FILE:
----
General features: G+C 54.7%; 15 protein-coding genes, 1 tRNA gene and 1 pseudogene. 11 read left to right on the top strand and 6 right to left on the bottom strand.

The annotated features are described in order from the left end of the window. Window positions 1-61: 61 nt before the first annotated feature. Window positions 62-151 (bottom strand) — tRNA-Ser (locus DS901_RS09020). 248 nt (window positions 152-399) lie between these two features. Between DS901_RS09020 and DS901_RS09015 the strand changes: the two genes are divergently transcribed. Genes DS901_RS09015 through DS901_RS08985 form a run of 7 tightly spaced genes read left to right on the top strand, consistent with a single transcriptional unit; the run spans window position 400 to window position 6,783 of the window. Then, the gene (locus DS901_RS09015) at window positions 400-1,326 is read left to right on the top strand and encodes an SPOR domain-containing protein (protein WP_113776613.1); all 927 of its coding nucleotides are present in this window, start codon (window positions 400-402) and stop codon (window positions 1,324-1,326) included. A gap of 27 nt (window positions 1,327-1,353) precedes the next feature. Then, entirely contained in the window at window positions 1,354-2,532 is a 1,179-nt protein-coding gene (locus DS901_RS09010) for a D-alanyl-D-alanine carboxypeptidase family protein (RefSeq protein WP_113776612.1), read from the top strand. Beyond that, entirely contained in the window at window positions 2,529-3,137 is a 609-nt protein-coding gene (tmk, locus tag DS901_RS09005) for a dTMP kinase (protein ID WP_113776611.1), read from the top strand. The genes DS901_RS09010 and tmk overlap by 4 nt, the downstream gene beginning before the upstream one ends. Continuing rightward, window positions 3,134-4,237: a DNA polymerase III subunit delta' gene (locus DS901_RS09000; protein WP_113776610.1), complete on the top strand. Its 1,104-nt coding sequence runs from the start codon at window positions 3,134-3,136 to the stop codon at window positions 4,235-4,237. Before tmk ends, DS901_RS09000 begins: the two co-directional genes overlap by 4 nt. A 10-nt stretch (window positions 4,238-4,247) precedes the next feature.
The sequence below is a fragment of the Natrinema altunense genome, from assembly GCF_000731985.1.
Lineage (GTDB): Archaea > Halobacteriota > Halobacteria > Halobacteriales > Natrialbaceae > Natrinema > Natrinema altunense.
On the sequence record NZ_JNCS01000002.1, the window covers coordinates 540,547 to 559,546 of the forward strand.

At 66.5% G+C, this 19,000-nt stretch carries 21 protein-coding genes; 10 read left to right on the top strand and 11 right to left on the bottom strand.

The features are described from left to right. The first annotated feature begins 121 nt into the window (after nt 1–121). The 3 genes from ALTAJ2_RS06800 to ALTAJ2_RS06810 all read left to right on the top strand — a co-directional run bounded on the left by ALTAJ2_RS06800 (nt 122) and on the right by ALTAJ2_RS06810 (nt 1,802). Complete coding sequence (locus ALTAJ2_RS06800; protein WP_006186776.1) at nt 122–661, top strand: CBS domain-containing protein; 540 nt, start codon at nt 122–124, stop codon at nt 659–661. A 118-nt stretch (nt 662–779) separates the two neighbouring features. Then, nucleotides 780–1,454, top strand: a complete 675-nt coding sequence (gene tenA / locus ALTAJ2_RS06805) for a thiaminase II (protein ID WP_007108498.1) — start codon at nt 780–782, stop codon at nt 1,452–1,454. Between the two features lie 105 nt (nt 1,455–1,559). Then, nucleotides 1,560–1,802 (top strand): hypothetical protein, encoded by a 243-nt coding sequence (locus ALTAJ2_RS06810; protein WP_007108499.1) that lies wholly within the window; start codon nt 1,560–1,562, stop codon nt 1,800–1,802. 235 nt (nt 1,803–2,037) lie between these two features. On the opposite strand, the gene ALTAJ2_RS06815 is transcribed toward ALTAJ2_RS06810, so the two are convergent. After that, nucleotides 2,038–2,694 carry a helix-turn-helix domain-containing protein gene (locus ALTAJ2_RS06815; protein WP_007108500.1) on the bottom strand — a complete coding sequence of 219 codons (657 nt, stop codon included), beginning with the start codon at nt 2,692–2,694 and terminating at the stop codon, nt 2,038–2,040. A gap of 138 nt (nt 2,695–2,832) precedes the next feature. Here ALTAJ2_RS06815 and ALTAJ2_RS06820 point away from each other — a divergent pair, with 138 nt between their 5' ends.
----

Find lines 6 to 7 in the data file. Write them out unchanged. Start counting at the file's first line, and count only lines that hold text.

At 66.5% G+C, this 19,000-nt stretch carries 21 protein-coding genes; 10 read left to right on the top strand and 11 right to left on the bottom strand.

The features are described from left to right. The first annotated feature begins 121 nt into the window (after nt 1–121). The 3 genes from ALTAJ2_RS06800 to ALTAJ2_RS06810 all read left to right on the top strand — a co-directional run bounded on the left by ALTAJ2_RS06800 (nt 122) and on the right by ALTAJ2_RS06810 (nt 1,802). Complete coding sequence (locus ALTAJ2_RS06800; protein WP_006186776.1) at nt 122–661, top strand: CBS domain-containing protein; 540 nt, start codon at nt 122–124, stop codon at nt 659–661. A 118-nt stretch (nt 662–779) separates the two neighbouring features. Then, nucleotides 780–1,454, top strand: a complete 675-nt coding sequence (gene tenA / locus ALTAJ2_RS06805) for a thiaminase II (protein ID WP_007108498.1) — start codon at nt 780–782, stop codon at nt 1,452–1,454. Between the two features lie 105 nt (nt 1,455–1,559). Then, nucleotides 1,560–1,802 (top strand): hypothetical protein, encoded by a 243-nt coding sequence (locus ALTAJ2_RS06810; protein WP_007108499.1) that lies wholly within the window; start codon nt 1,560–1,562, stop codon nt 1,800–1,802. 235 nt (nt 1,803–2,037) lie between these two features. On the opposite strand, the gene ALTAJ2_RS06815 is transcribed toward ALTAJ2_RS06810, so the two are convergent. After that, nucleotides 2,038–2,694 carry a helix-turn-helix domain-containing protein gene (locus ALTAJ2_RS06815; protein WP_007108500.1) on the bottom strand — a complete coding sequence of 219 codons (657 nt, stop codon included), beginning with the start codon at nt 2,692–2,694 and terminating at the stop codon, nt 2,038–2,040. A gap of 138 nt (nt 2,695–2,832) precedes the next feature. Here ALTAJ2_RS06815 and ALTAJ2_RS06820 point away from each other — a divergent pair, with 138 nt between their 5' ends.